CT Screening for Lung Cancer
Screening for cancer means testing for cancerÂ beforeÂ there are any symptoms. Screening Lungs with Low dose CT scan is a test thatÂ canÂ reduce death from some types of lung cancer through early detection and treatment. The test is not recommended for everyone and it has risks as well as benefits. The key points for patients who may be at risk for lung cancer or are worried about their risk for lung cancer.
In November 2010, the initial findings from the National Lung Cancer Screening Trial (NLST) were released. These findings reveal that participants who received low-dose helical CT scans had a 20 percent lower risk of dying from lung cancer than participants who received standard chest X-rays
The best way to prevent lung cancer is to never smoke or stop smoking now. If you are still smoking, talk to your doctor about ways to help you
The National Lung Screening Trial ( NLST ) criteria
- AÂ current or former smokerÂ (former smokers having quit within the past 15 years)
- In the age group fromÂ 55 to 74 years
With aÂ smoking history of at least 30 pack-yearsÂ (1 pack/day for 30 years, 2 packs per day for 15 years, etc.)
No history of lung cancer
There is no evidence at this time that other high-risk groups should be screened. Patients with lung disease, particularly COPD should be evaluated by a pulmonologist regarding the advisability of CT screening in the context of the severity of their disease.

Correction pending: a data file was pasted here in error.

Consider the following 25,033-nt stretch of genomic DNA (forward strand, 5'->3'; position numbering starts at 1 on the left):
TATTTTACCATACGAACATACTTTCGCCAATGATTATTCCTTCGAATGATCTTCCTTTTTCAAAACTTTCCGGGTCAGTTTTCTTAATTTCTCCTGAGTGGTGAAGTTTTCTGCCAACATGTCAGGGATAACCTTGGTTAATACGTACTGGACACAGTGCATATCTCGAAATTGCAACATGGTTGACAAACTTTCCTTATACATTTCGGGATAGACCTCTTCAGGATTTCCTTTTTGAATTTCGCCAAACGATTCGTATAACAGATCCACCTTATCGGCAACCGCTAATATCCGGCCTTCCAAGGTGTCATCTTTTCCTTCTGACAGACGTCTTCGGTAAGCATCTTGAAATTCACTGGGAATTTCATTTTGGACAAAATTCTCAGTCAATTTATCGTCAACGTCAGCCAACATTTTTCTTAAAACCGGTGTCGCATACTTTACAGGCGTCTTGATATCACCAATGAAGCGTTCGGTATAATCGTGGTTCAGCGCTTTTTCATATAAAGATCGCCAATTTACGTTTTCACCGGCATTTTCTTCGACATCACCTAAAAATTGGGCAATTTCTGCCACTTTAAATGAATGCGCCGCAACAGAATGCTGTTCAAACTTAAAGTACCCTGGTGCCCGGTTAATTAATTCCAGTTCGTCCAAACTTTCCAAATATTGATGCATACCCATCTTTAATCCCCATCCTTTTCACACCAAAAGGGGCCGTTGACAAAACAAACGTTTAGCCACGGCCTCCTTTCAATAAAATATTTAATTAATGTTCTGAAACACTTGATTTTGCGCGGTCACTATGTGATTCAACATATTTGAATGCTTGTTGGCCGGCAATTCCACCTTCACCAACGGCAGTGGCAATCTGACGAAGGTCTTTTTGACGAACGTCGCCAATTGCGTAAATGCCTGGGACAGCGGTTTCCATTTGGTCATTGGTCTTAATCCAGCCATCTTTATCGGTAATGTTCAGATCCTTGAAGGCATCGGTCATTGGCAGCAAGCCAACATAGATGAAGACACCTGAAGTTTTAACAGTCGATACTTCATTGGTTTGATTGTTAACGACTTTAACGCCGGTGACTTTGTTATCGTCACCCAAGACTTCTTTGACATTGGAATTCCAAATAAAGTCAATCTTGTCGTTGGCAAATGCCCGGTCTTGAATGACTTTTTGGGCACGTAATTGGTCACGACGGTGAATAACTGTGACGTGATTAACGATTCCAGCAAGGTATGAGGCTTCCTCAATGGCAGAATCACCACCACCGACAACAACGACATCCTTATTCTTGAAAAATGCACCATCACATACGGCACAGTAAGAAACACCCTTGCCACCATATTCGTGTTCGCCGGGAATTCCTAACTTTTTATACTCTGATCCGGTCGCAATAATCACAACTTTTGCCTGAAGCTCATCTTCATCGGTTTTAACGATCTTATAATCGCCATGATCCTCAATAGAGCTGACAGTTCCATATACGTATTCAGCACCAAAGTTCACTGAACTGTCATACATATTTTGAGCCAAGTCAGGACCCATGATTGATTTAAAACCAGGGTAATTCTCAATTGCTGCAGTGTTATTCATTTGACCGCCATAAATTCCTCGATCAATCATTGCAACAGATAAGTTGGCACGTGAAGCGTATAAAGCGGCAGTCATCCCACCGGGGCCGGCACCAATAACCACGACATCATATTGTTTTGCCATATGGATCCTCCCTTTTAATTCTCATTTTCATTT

U.S. Preventive Services Task Force (USPSTF) RECOMMENDS that Low-dose computed tomography has high sensitivity and acceptable specificity for detecting lung cancer in high-risk persons and is the only currently recommended screening test for lung cancer. Annual screening for lung cancer with low-dose computed tomography is of moderate net benefit in asymptomatic persons who are at high risk for lung cancer based on age, total cumulative exposure to tobacco smoke, and years since quitting smoking.
No other test thus far have been clinically validated to be useful to be applied in screening in Lung cancer. At this time,Â only Low Dose CT scansÂ are recommended for screening.Â Chest X-rays are not recommended for screening.
With Optima CT660 ,Low Dose Lung cancer screening takes just 6 seconds .The low-dose CT
will deliver an effective dose of between 1 and 4 mSv, whereas a conventional chest CT deliversan effective dose of about 5 to 20 mSv